Canid Y-chromosome phylogeny reveals distinct haplogroups among Neolithic European dogs

Open access Analysis of the canid Y-chromosome phylogeny using short-read sequencing data reveals the presence of distinct haplogroups among Neolithic European dogs, by Oetjens et al., BMC Genomics (2018) 19:350.

Interesting excerpts (modified for clarity, emphasis mine):


Canid mitochondrial phylogenies show that dogs and wolves are not reciprocally monophyletic. The mitochondrial tree contains four deeply rooted clades encompassing dogs and many grey wolf groups. These four clades form the basis of dog mitochondrial haplogroup assignment, known as haplogroups A-D. The time of the most recent common ancestor (TMRCA) of haplogroups A-D significantly predates estimates for domestication based on archeological and genetic evidence. Instead, these clades may represent variation present among the founding population of the dog lineage or the results of wolf introgressions into dog populations. The relative frequencies of mitochondria haplogroups are not stable over time, with changes reflecting processes such as drift, migration, and population growth. Although the mitochondria A and B haplogroups are most common in contemporary European dogs, surveys of ancient samples indicate that the majority of ancient European dogs carried the C or D mitochondrial haplotype. This apparent turnover in mitochondrial haplogroups may reflect the migration of a distinct dog population into Europe over the past 15,000 years.

Maximum likelihood phylogeny of 118 candid Y-chromosomes A Y-chromosome haplogroup tree produced by RAxML (8.1.13) using the GTR+ I model is depicted. Clades in the tree have been collapsed by haplogroup assignment. The number of samples within each collapsed node is indicated in parentheses next to the haplogroup assignment. For each node, percent bootstrap support out of 1000 iterations is indicated above the branch. The locations of three ancient samples, based on the presence of diagnostic mutations, are indicated in red


Using the variation discovered from sequence data, we applied a Bayesian MCMC approach to estimate TMRCAs for each haplotype group. Our estimated Y-chromosome mutation rate (3.07 × 10− 10 substitutions per site per year, relaxed clock model) falls within the range of a previous estimate by Ding et al. who used a similar calibration and estimate 1.35 × 10− 10– 4.31 × 10− 10 substitutions per site per year. The TMRCAs we estimated are substantially older than mitochondria phylogenies calibrated with tip dates of ancient samples, which report clade-specific TMRCAs < 25,000 years ago. We note that our Y-chromosome TMRCA estimates are extremely sensitive to our assumptions about the age of the root of the tree and should be interpreted with caution due to the uncertainty in this single calibration point. However, the relative ages of the branches and the chronological order of haplogroup divergences are more robust than the absolute estimated dates.

In general, the relationships between Y-chromosome haplogroups and autosomal ancestry we report are very similar to the relationships described in Shannon et al. As noted earlier, our dataset includes a subset of wolves with Y-chromosomes assigned to a dog Y-haplogroup. However, ADMIXTURE analysis does not indicate substantial recent dog ancestry in these samples, suggesting that their placement on the Y-chromosome phylogeny reflects variation in Y-chromosome haplotypes that was present in the ancestral population and therefore predates the domestication process or is the result of ancient introgression events whose signature of autosomal ancestry has been diluted.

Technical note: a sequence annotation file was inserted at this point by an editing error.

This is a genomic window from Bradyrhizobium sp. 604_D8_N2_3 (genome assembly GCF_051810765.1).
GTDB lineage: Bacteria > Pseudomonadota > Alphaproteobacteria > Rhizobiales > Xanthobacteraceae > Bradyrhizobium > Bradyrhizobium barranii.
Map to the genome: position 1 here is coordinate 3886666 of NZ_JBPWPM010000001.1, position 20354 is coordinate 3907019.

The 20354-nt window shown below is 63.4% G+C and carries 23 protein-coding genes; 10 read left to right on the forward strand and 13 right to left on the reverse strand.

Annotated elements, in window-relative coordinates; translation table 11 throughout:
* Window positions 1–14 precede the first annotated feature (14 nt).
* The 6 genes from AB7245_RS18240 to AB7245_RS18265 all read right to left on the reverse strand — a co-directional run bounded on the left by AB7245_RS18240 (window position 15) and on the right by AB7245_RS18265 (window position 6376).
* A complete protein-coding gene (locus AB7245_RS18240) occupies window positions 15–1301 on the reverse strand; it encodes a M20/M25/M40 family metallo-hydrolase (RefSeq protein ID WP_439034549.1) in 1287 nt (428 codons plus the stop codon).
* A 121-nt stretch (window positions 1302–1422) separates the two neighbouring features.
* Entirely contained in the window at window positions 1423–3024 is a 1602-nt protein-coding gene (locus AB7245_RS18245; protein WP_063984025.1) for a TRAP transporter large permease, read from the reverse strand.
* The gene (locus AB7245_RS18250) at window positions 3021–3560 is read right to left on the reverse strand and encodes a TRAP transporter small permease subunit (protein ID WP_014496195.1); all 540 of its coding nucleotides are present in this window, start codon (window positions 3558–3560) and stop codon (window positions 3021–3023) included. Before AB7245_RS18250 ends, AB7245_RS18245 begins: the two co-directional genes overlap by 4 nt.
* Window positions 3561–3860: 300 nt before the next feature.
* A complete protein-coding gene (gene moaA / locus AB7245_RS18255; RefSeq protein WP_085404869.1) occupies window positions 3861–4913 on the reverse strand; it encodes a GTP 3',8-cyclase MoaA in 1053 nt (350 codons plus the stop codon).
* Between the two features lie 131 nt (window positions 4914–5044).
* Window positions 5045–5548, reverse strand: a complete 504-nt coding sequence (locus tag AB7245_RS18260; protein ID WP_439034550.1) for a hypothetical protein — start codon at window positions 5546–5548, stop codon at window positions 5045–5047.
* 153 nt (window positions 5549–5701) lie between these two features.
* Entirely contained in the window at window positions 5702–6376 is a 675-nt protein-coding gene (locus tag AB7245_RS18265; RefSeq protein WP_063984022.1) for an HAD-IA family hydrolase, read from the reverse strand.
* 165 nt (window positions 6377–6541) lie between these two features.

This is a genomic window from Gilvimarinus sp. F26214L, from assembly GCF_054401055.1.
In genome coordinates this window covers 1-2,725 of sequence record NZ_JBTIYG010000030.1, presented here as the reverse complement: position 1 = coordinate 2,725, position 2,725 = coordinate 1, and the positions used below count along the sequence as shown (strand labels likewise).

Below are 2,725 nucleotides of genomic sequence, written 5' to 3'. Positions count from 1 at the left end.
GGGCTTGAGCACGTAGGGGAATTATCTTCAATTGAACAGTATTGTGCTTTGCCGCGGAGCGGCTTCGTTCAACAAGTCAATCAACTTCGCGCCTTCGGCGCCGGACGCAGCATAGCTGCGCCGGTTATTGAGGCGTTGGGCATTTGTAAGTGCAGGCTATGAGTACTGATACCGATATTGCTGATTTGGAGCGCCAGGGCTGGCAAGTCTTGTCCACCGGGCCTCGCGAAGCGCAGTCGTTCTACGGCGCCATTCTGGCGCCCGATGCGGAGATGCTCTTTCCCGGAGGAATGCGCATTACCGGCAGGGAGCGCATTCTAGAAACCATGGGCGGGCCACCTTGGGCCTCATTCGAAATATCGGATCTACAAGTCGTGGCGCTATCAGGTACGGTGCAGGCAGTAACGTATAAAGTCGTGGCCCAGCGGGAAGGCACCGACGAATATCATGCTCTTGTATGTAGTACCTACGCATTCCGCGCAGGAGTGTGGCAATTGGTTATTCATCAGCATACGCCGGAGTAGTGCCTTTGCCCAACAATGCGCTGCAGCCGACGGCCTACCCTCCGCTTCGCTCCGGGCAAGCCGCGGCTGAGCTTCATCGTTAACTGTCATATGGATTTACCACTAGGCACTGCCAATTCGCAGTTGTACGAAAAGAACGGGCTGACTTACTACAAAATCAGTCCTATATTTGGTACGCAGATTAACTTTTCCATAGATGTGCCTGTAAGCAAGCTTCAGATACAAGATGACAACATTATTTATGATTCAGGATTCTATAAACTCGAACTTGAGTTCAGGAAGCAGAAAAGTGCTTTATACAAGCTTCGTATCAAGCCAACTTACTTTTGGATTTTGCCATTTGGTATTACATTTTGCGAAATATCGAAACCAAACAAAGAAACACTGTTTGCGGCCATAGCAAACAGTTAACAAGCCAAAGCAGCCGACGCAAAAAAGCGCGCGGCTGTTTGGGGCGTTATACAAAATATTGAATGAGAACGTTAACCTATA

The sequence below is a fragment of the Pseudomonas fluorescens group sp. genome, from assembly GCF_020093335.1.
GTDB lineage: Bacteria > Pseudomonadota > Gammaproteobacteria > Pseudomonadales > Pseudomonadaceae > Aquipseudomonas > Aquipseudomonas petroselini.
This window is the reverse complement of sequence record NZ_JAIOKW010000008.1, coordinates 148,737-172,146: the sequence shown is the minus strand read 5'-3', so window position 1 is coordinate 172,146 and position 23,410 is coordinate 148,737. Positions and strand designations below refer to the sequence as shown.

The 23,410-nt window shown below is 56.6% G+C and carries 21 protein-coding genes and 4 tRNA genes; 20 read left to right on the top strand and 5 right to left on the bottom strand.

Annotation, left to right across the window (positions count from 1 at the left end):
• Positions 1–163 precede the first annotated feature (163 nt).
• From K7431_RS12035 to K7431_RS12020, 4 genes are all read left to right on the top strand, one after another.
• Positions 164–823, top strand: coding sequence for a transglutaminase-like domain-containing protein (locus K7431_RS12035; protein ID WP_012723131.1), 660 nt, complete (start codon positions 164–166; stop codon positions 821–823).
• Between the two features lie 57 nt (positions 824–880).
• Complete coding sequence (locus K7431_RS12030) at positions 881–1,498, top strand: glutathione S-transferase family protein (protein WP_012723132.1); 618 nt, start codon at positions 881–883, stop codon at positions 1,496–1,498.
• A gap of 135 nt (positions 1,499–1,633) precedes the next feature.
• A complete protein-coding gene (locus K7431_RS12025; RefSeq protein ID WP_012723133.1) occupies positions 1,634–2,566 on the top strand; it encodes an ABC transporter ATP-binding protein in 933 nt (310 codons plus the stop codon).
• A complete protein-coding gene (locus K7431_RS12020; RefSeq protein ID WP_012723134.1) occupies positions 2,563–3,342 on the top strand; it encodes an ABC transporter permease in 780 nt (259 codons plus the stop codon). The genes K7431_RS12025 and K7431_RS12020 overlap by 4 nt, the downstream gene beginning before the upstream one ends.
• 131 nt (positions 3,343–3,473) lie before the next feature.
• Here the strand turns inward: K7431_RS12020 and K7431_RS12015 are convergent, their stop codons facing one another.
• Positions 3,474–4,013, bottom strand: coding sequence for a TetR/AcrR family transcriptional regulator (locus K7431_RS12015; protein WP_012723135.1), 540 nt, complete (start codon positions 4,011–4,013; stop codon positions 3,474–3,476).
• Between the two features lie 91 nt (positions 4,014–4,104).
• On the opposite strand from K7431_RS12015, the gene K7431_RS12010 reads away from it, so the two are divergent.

The relationship between autosomal ancestry and Y-chromosome haplogroups Major groupings of canine ancestry are shown based on a principal components analysis of autosomal markers from 499 village dogs from Shannon et al. a. The geographic origin of each sample is indicated by color. The 104 male dogs used in this study are projected onto the resulting principal components and colored based on haplogroup (b). Village dogs from (a) are shown as transparent dots in (b)


Using sequencing data, we find that the estimated TMRCA of dog Y haplogroups predates dog domestication. We further reveal the placement of several wolf Y-chromosomes within deep branches of dog haplogroup clades. Using an expanded set of mutations diagnostic for each haplogroup, we find that distinct Y haplogroups were present in Europe during the Neolithic and that CTC, a ~ 4700 year old ancient dog from Germany has a Y-chromosome that shares diagnostic alleles with wolves found in India.

Other studies

On the same subject, you can read another recent study, bioRxiv preprint New Evidence of the Earliest Domestic Dogs in the Americas, by Perri et al. (2018); and also a recent, open access paper (see above featured image) Ancient European dog genomes reveal continuity since the Early Neolithic, by Botigué et al., Science Communications (2017).

While Proto-Indo-European- and Proto-Uralic-speakers had a close relationship with dogs (revealed in their reconstructed language and attributed archaeological cultures), I think it will be very difficult to ascertain any population movement based on them, unless there is a clear, well-established archaeological relationship between a specific culture and dog-breeding.

Nevertheless, I would say that this kind of studies are more likely to give some information related to these and other cultures than, for example, the study of honeybees in honey-hunting vs. beekeeping cultures (see e.g. The Complex Demographic History and Evolutionary Origin of the Western Honey Bee, Apis Mellifera, by Cridland, Tsutsui, and Ramírez GBE 2017), which was also related to the development of both PIE and PU cultures.

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